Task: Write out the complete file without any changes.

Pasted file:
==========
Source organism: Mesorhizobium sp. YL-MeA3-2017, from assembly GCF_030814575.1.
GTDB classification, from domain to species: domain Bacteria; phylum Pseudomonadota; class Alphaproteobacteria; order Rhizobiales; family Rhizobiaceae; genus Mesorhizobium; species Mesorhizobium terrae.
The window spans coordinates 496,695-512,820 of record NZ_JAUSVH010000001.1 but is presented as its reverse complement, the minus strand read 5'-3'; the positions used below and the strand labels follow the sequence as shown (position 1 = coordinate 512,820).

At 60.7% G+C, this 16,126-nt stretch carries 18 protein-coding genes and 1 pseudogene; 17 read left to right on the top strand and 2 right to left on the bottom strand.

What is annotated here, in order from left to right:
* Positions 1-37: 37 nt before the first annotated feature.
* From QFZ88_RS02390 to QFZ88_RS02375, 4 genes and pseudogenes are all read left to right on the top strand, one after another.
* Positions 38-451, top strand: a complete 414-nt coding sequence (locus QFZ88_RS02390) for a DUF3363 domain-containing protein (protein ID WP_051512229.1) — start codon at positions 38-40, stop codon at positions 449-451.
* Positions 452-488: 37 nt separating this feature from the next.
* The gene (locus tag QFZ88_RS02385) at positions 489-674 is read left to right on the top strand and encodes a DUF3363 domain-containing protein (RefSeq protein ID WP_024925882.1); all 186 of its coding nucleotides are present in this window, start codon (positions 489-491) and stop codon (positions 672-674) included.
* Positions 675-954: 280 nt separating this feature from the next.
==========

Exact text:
Source organism: Mesorhizobium sp. YL-MeA3-2017, from assembly GCF_030814575.1.
GTDB classification, from domain to species: domain Bacteria; phylum Pseudomonadota; class Alphaproteobacteria; order Rhizobiales; family Rhizobiaceae; genus Mesorhizobium; species Mesorhizobium terrae.
The window spans coordinates 496,695-512,820 of record NZ_JAUSVH010000001.1 but is presented as its reverse complement, the minus strand read 5'-3'; the positions used below and the strand labels follow the sequence as shown (position 1 = coordinate 512,820).

At 60.7% G+C, this 16,126-nt stretch carries 18 protein-coding genes and 1 pseudogene; 17 read left to right on the top strand and 2 right to left on the bottom strand.

What is annotated here, in order from left to right:
* Positions 1-37: 37 nt before the first annotated feature.
* From QFZ88_RS02390 to QFZ88_RS02375, 4 genes and pseudogenes are all read left to right on the top strand, one after another.
* Positions 38-451, top strand: a complete 414-nt coding sequence (locus QFZ88_RS02390) for a DUF3363 domain-containing protein (protein ID WP_051512229.1) — start codon at positions 38-40, stop codon at positions 449-451.
* Positions 452-488: 37 nt separating this feature from the next.
* The gene (locus tag QFZ88_RS02385) at positions 489-674 is read left to right on the top strand and encodes a DUF3363 domain-containing protein (RefSeq protein ID WP_024925882.1); all 186 of its coding nucleotides are present in this window, start codon (positions 489-491) and stop codon (positions 672-674) included.
* Positions 675-954: 280 nt separating this feature from the next.